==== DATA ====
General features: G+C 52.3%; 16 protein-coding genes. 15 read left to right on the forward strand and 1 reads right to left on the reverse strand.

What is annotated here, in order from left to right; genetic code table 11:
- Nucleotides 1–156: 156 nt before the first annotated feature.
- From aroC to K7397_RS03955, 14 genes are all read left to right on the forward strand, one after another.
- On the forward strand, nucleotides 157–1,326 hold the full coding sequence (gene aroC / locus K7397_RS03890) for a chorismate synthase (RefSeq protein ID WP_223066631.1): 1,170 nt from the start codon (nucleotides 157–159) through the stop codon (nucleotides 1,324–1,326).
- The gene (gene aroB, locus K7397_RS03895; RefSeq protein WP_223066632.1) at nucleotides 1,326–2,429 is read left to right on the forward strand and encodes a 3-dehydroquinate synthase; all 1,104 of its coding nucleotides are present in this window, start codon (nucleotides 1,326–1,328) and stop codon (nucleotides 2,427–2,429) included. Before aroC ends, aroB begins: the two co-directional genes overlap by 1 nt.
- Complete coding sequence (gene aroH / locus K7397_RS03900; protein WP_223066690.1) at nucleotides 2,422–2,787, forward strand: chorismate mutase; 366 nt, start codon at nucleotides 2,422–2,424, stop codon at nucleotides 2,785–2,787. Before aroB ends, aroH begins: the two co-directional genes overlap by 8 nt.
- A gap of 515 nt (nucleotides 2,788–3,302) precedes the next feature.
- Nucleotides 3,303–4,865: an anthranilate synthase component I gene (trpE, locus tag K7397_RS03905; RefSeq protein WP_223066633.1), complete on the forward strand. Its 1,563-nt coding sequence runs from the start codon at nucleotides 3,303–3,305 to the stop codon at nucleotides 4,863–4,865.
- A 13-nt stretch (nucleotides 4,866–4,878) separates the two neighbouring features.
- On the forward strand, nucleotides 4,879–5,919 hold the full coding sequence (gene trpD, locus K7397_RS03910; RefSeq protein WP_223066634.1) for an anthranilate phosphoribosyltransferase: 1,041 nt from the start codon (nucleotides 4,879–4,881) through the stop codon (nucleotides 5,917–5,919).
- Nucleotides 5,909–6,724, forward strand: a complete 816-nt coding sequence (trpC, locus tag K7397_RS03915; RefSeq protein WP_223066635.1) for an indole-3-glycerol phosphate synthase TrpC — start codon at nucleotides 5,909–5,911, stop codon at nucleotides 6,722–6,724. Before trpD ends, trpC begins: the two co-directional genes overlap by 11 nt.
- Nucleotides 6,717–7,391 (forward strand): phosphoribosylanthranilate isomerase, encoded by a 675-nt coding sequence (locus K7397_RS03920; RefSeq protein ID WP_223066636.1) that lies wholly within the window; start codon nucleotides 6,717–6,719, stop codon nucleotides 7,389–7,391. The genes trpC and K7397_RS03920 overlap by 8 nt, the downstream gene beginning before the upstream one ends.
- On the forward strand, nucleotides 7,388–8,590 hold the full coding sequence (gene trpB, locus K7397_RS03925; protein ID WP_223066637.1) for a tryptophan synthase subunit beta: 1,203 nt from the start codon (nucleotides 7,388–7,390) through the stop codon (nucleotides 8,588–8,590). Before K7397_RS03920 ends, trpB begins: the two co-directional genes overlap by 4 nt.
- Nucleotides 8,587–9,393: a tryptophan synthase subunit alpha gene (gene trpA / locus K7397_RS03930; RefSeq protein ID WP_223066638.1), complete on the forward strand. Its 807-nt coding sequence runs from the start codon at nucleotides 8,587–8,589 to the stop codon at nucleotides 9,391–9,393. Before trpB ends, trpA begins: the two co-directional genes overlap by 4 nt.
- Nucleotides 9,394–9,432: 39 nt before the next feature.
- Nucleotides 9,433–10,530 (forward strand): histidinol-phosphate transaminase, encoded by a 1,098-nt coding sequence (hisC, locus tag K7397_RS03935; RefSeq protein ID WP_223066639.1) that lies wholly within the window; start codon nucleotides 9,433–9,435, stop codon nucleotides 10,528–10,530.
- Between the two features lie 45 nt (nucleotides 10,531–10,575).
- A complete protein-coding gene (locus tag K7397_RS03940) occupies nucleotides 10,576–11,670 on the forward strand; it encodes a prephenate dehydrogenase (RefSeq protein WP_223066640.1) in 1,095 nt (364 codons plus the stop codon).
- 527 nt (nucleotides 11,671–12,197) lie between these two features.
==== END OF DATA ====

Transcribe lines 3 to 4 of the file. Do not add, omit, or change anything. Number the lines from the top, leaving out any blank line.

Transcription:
- Nucleotides 1–156: 156 nt before the first annotated feature.
- From aroC to K7397_RS03955, 14 genes are all read left to right on the forward strand, one after another.